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A guide to negotiating and assuring cloud services

By Mike Small, CEng, FBCS, CITP

How can an organization safely adopt cloud services to gain the benefits they provide? The easy availability of cloud services has sometimes led to line of business managers bypassing the normal procurement processes to obtain cloud services directly without any consideration of the governance and risks involved. There is a confusing jungle of advice on the risks of cloud computing and how to manage these risks. This guide provides the top tips to negotiating and assuring cloud services.

1) Remember it’s just another way to obtain an IT service
The cloud offers an alternative way of obtaining IT services and, for most organizations, will form just part of the overall IT service infrastructure. It needs to be considered together with other alternatives using standard criteria such as risk, security and efficiency. Good IT governance is the best way to manage, secure, integrate, orchestrate and assure services from diverse sources in a consistent and effective way.

2) Understand the business needs
Understand the business requirements for the cloud service – the needs for cost, compliance and security follow directly from these. There is no absolute assurance level for a cloud service – it needs to be as secure, compliant and cost effective as dictated by the business needs – no more and no less.

3) Adopt the best practices
Adopt one or more of the frameworks or industry standards for IT governance and security management that are available. These represent the combined knowledge and experience of the best brains in the industry. However, be selective as not everything will apply to your organization. Whatever standards or frameworks you choose, select a CSP (cloud service provider) that conforms to them.

4) Classify data and applications
The needs for security and compliance depend upon the kind of data being moved into the cloud as well as its sensitivity. The most important step is to classify this data and any applications in terms of their sensitivity and regulatory requirement needs. This helps the procurement process by setting many of the major parameters for the cloud service and the needs for monitoring and assurance.

5) Adopt a standard process for selecting cloud services
Set up a standard process for selecting cloud services that enables fast, simple, reliable, standardized, risk-oriented and comprehensive selection of cloud service providers. Without this, there will be a temptation for lines of business to acquire cloud services directly without fully considering the needs for security, compliance and assurance.

6) Manage contracts
Managing the cloud service depends upon the terms of the contract between the cloud customer and the CSP. A recent article on negotiating cloud contracts published in the Stanford Technology Law Review provides a comprehensive list of the concerns of organizations adopting the cloud and a detailed analysis of cloud contract terms. According to this article, many of the contracts studied provided very limited liability, inappropriate service level agreements (SLAs), and a risk of contractual lock in.

Beware of standard terms and conditions set by the CSP and consider carefully when to accept them. If the CSP won’t negotiate, try going via an integrator.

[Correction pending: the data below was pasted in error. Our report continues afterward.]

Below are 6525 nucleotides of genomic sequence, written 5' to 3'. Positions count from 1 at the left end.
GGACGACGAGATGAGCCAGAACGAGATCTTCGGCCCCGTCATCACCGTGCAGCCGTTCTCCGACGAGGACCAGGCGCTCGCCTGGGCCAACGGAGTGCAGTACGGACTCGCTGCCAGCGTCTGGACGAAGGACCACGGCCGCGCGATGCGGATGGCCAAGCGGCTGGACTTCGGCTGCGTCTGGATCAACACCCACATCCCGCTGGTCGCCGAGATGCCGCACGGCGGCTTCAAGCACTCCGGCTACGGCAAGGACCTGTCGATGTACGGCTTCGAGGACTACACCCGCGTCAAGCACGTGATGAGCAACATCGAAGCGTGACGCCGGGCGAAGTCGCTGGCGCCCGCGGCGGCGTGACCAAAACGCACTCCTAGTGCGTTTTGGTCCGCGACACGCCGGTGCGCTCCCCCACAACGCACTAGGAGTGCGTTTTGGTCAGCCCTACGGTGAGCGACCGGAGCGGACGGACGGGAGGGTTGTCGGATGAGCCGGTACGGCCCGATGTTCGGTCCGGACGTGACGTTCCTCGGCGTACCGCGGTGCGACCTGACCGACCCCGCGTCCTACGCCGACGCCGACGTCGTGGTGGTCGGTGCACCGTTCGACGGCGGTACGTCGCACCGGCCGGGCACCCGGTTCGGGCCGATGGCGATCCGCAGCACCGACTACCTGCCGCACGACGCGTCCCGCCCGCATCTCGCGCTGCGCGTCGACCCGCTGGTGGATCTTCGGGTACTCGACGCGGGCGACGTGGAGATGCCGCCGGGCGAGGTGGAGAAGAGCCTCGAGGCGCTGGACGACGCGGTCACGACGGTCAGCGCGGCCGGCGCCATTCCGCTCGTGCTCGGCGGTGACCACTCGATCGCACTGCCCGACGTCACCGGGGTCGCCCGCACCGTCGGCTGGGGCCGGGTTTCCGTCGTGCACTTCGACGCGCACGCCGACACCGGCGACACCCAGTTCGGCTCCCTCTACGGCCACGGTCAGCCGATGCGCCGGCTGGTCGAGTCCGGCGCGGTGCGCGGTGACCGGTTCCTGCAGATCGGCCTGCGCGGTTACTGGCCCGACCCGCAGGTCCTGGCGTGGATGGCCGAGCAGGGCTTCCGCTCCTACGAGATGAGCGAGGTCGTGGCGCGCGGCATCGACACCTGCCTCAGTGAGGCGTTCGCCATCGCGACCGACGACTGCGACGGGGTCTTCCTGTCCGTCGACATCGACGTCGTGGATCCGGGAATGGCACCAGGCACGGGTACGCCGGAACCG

7) Ensure clear division of responsibilities
You can outsource the processing, but you can’t outsource responsibility – make sure that you understand how responsibilities are divided between your organization and the CSP. For example, under the UK Data Protection Act, the cloud processor is usually the ‘data processor’ and the cloud customer is the ‘data controller’. The data controller can be held responsible for breaches of privacy by a data processor. For example: see the record monetary penalty of £325,000 for a hospital in the UK where discs containing patient data were sold on the Internet.

8) Require independent certification of your CSP
Independent certification is the best way to assure the claims made by a CSP. However, it is important to properly understand that what is certified is relevant to your needs. ISO/IEC 27001:2005 remains a key information security standard (although a new standard for cloud services is being developed). Although they are not specifically focussed on cloud, the recent standards for SOC reports (service organization control reports) are very relevant. 

The CSA (Cloud Security Alliance) has published the CCM (Cloud Controls Matrix) which is a set of cloud service controls mapped to most major standards. The CSA has also published Open Certification of CSPs vision – there are currently a number of CSPs self-certified in the CSA STAR registry. This is planned to evolve to independent certification and continuous assessment.

ISACA has also developed IT Control Objectives for the Cloud and a related audit program.
To provide continuous assurance of the cloud service, require regular access to data from the CSP that allows you to monitor performance against the service parameters.

9) Trust but verify
Using the cloud inherently involves an element of trust between the consumer and the provider of the cloud service. However, this trust must not be unconditional and it is vital to ensure that the trust can be verified.

Mike Small is a senior analyst at KuppingerCole and a member of the ISACA London Chapter. He will be speaking at the Infosecurity Europe Business Strategy Theatre on 24th April at 15:20 looking at cloud services, understanding whether a cloud service is trustworthy.

ISACA is exhibiting at Infosecurity Europe 2013, held on 23rd – 25th April 2013 at Earl’s Court, London. ISACA is also hosting its EuroCACS conference in London this year.

•Date: 9th April 2013 • World •Type: Article • Topic: Cloud computing

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